retiring in his early 40s to raise his daughter from his first
The California Dream is tough to afford if you’re under 40
bought a few investment properties in South San Jose,and
looked for long-term returns when he sold them. He kept
rents low — between $500 to $1,200 a month for one bedroom — and
never raised prices once a tenant signed a lease.
of his tenants have been with him for more than a decade.
became brothers,” said Mike Leyva. The 64-year-old Army veteran
and retiree signed a lease in 2004 and never left.
recent years, Hicks began to believe there was a better life
outside the valley.
real estate prices added incentive. He kept up on tax laws that
could maximize the returns on his property. Selling his San Jose
rental houses and buying new properties with the proceeds
would allow him to defer taxes. “It’s a great financial move,” he
was also moved by discussions with his pastor and sermons at his
church, the Vietnamese Living Word Community Church, about
Biblical journeys. His spiritual beliefs guided
him to his decision tomove
with his new wife, Fidessa,31,
he broke the news to his friends.
was totally shocked,” Leyva said. “I thought he was joking me. I
had a lot of questions about it.”
spent two days researching the move and became convinced. He
expects to slash his rent from $1,200 to about $800 a month,
with more room in a newer home bought by Hicks. “I’m excited,”
Leyva said. “It’s going to be a new journey in my life.”
Blomgren, 70, pays $495 a month for one bedroom and a shared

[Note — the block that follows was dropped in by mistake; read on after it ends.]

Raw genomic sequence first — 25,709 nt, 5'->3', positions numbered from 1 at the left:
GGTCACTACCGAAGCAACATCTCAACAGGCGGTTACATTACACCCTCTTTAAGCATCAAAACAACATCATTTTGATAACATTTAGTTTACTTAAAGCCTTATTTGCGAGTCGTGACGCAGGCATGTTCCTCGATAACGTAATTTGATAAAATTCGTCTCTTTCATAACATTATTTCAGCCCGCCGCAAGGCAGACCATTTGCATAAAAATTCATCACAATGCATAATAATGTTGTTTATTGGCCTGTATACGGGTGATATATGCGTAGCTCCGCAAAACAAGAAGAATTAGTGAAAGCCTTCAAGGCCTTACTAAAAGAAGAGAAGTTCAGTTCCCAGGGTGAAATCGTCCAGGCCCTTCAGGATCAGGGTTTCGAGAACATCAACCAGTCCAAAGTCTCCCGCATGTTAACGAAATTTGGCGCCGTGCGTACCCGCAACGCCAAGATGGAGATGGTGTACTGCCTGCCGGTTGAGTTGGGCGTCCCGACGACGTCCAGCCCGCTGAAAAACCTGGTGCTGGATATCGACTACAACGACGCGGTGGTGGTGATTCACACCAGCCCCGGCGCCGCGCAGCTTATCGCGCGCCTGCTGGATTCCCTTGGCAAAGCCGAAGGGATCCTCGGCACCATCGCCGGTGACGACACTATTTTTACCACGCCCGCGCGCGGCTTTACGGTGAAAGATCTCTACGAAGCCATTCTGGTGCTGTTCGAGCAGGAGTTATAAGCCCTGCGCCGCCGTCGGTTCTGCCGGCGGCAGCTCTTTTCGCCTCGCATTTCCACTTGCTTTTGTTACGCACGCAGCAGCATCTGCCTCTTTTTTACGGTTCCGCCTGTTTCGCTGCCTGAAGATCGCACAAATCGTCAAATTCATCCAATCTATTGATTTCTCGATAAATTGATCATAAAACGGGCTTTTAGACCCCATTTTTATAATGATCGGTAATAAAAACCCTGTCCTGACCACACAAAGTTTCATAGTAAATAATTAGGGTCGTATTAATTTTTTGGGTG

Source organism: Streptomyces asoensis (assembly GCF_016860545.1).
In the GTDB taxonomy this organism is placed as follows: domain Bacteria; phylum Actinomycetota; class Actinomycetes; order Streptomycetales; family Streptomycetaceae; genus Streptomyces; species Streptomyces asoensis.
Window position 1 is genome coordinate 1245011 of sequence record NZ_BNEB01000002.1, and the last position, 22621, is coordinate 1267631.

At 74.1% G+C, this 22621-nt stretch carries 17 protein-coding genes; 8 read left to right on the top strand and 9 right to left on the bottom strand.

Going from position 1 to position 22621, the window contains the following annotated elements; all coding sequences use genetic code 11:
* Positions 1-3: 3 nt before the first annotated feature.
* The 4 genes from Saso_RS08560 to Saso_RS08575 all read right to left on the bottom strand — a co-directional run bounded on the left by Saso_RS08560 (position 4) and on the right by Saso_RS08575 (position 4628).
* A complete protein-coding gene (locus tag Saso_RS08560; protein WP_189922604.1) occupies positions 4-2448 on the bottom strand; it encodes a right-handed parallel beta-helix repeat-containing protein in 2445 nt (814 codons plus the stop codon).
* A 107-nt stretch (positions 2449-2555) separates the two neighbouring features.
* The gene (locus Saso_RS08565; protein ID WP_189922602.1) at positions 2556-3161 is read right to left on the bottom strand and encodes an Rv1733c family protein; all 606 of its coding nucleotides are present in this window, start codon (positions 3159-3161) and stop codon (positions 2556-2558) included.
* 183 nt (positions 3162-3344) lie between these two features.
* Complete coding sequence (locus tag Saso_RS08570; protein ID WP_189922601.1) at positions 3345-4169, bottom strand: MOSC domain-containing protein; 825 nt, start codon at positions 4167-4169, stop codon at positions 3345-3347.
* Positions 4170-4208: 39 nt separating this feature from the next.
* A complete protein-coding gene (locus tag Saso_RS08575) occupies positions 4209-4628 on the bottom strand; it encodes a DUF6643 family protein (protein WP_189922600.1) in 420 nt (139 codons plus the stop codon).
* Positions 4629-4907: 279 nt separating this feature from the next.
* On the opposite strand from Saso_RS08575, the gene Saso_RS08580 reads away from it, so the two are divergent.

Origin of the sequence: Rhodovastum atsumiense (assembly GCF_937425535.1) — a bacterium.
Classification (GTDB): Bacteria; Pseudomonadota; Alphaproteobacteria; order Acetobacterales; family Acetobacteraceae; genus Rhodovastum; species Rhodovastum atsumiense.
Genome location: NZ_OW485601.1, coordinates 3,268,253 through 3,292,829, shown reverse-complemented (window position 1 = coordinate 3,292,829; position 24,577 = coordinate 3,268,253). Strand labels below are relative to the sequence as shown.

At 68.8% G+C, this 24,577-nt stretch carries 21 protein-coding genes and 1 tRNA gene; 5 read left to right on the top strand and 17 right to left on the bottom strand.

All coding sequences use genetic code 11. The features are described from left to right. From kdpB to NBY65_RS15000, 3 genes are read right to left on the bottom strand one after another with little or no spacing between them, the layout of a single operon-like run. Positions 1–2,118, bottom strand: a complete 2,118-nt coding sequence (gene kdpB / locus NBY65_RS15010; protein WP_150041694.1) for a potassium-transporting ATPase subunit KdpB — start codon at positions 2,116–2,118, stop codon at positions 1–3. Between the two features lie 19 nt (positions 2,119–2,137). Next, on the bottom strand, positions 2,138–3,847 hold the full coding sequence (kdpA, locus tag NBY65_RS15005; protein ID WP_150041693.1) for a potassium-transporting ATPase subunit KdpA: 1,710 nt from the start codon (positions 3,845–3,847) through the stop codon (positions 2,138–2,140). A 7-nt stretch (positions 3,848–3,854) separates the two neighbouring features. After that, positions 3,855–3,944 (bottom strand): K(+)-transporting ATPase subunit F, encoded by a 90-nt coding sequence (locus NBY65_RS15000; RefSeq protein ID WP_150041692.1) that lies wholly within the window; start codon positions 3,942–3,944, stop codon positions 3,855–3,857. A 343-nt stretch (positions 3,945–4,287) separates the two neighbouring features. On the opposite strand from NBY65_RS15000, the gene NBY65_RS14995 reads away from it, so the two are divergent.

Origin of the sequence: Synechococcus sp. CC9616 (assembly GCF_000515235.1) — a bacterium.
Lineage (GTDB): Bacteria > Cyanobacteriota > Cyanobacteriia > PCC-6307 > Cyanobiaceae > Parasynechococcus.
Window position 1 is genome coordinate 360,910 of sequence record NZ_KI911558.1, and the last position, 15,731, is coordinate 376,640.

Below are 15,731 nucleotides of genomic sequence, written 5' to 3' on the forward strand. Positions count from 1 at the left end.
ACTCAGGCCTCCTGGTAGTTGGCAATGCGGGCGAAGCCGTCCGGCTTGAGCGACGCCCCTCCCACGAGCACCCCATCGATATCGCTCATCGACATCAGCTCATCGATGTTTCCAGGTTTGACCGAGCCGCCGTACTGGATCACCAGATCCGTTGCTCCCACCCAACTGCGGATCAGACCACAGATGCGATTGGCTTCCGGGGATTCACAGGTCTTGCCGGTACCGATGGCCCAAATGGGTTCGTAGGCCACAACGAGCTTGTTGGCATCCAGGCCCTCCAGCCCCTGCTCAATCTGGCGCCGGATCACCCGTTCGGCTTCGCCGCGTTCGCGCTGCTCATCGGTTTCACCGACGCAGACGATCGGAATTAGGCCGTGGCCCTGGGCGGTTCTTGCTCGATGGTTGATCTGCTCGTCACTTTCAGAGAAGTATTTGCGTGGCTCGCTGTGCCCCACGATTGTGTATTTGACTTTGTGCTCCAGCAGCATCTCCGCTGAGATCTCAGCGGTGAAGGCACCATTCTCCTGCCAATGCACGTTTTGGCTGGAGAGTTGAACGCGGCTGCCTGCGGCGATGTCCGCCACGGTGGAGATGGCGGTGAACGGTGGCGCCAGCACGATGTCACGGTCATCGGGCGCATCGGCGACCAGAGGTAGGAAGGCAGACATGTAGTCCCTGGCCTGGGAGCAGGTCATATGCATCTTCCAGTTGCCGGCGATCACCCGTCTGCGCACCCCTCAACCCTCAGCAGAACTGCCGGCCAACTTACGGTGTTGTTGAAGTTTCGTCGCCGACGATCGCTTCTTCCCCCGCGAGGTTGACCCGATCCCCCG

bathroom. The retired machinist, a Navy veteran, lives on a fixed
income and couldn’t afford market-rate rent.
grew up in Colorado, and he welcomes a chance to return to his
home state, where he still has family. “At my age,” he said, “I
think it might be a good thing.”
planned to stagger the sales of his properties over several
months, to make the move easier. He went to Colorado Springs
with his wife, Leyva and Harvey in December to scout properties.
expects to get a lot more for his money. The median home
value in Colorado Springs is $263,000, compared to $1 million for
a single family home in San Jose, according to real estate
came to Jamison with a proposal: sell all three homes, so he could
buy a half-dozen newer, bigger and cheaper homes in the
smaller, mountain town, home to the U.S. Air Force Academy.
a day of listing his Raposa Court home, Hicks had two offers in
hand above the $998,000 asking price.
an open house, Hicks agreed to a $1.25 million cash offer. Another
interested buyer agreed to purchase one of Hick’s rentalsfor
$900,000, even though Hicks didn’t list it.
the next two months, several tenant friends
will fill up moving containers with
their personal possessions and several
motorcycles. Hicks expects at least six tenants and another
Bay Area friend to eventually make the move. He will bring his
family to Colorado this summer.
and his wife plan to buy orbuild
a large home for about half the cost of what they sold their
San Jose house. He expects to buy another six homes in good
Valley will be in the rear view mirror, he said. “I even bought
cemetery plots,” Hicks said. “But I’m selling them.”